From one generation to the next, parents have often helped their offspring purchase a home and realize the American Dream. After all, many millennials can use a hand in the current economic environment characterized by a tough job environment and mounds of student loan debt. According to a recent study conducted by loandDepot, 17% of parents with children age 18 to 35 plan to help them buy a home in the next five years. That’s up from 13% in the previous five years. While buying a house outright for your adult child would be the ultimate gift, many families can’t afford that. But that doesn’t mean they can’t help their child with purchasing a home. From picking up the down payment to being the co-signor on the mortgage, here’s a look at five ways parents can’t help their children realize the goal of home ownership. (Read more, here: A Quick Guide To Buying A Home For Your Child.)
Make Sure You Can Afford It
Before you can make a sound decision on how to help your child or children buy a home you have to first make sure you can afford it. The last thing anyone should do is sacrifice their retirement savings to help their child purchase a house. If there isn’t extra money set aside for this purpose or it means tapping into the retirement account to help out, you should say no and come up with another way to support your child in the quest for homeownership. After all, homeownership can be delayed but having a retirement shortfall isn’t something easily corrected. (Read more, here: How To Protect Retirement And Help Adult Kids.)
Cover The Down Payment
One of the most common ways parents are helping their children to purchase a home is by covering the down payment. With most conventional mortgages requiring a 20% down payment, coming up with the $40,000, on a $200,000 home purchase can be tough for all sorts of homebuyers, which is why parents often step in. loanDepot found in its recent survey that half of the respondents plan to help out by covering some of the down payment with 8% willing to pay 90% or more. Parents who go this route often opt to gift the money to their child for tax purposes to get a tax break. You will have to prove it is a gift so make sure to make it a real gift and hold on to the proper documentation. (Read more, here: What Are Gift Taxes?)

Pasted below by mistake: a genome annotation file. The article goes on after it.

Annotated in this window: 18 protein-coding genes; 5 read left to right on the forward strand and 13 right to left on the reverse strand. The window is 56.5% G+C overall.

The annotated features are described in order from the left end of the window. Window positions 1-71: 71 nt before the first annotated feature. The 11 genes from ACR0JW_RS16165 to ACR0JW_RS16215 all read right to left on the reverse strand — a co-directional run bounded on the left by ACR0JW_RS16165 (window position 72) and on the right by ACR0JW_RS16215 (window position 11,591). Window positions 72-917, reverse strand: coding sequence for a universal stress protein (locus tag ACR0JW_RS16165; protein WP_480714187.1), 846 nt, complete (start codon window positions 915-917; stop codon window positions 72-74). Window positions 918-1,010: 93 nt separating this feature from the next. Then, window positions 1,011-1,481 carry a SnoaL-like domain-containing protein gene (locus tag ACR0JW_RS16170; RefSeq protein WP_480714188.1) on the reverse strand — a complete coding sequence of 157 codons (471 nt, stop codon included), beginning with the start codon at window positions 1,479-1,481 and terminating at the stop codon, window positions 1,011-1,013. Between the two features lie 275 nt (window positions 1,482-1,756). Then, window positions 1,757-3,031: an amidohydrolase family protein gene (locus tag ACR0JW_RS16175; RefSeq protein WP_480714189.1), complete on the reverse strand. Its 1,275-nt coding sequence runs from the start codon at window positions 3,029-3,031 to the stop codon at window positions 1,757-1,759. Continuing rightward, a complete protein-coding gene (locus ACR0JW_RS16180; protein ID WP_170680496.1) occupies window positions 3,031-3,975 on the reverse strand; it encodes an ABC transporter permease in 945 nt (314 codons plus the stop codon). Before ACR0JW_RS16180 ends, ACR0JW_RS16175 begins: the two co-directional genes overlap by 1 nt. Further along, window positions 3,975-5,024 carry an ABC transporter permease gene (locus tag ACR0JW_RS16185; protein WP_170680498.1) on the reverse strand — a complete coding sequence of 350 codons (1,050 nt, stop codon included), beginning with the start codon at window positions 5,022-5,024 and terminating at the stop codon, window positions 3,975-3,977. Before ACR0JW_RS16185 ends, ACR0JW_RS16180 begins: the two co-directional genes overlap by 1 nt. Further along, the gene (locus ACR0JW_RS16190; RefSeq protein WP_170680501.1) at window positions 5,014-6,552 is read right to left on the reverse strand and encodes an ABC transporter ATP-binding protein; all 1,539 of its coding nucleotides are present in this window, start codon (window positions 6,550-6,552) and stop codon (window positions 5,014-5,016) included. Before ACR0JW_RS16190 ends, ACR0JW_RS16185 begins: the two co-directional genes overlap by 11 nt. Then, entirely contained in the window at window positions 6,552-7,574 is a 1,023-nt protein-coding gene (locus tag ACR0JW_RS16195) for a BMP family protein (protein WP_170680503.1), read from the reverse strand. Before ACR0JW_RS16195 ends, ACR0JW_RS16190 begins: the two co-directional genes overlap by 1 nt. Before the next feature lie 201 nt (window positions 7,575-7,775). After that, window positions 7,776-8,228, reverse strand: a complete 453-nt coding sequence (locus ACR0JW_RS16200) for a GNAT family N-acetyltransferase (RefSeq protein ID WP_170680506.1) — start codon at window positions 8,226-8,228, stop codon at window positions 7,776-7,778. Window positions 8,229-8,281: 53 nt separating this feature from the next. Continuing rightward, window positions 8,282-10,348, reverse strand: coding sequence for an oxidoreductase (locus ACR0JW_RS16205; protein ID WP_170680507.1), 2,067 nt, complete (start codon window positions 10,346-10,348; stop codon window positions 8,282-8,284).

Help Them Save By Covering Expenses
Coming up with $50,000 may seem like a pipe dream but if parents help their children out with other expenses, the savings allocated for purchasing a home can quickly add up. Let’s say your child wants to buy a home and rent and utilities at his or her current residence cost $2,000 a month. If you agree to cover half of it for two years, that’s $24,000 saved. You can also eliminate rent altogether by allowing them to move back home. Sure it will be an adjustment for everyone to live under one roof again but that will reduce your child’s expenses by a lot freeing up more money that can be saved to purchase a home. (Read more, here: Moving Back Home: A Win-Win Situation.)
Buy The Home And Rent It Out
Becoming a landlord may not have been in the plans but it may be a viable way to help your child out and at the same time not part with the money you will need for retirement. Many parents are opting to purchase homes for their children and then have them pay rent as a way to help out. In some cases, they are collecting that rent and stashing it for their child to eventually use to buy the home.
Cosign The Mortgage
For some home buyers, it’s not the down payment that precludes them from purchasing a house, it is their shady credit history. If your child can afford the home, has money saved for the down payment but had some credit hits along the way that will hurt his or her chances of getting approved for a mortgage. In that case, you can help out by co-signing the mortgage for your child. This option should only be done if you have the utmost confidence that your child is going to make the monthly mortgage payments as well as taxes and homeowners insurance. If your child can’t swing it or isn’t responsible and defaults on the loan you will be on tap for it.
The Bottom Line
Buying a home should be affordable for everyone, but that is no longer the case thanks to hefty down payments and stringent lending requirements. For parents who can swing it, there are numerous ways to help your child own a home. Covering the down payment, helping them accelerate their savings rate, buying and renting a home to them and co-signing the mortgage are all viable ways for parents to aid in a home purchase granted they can afford to do it without causing financial strain.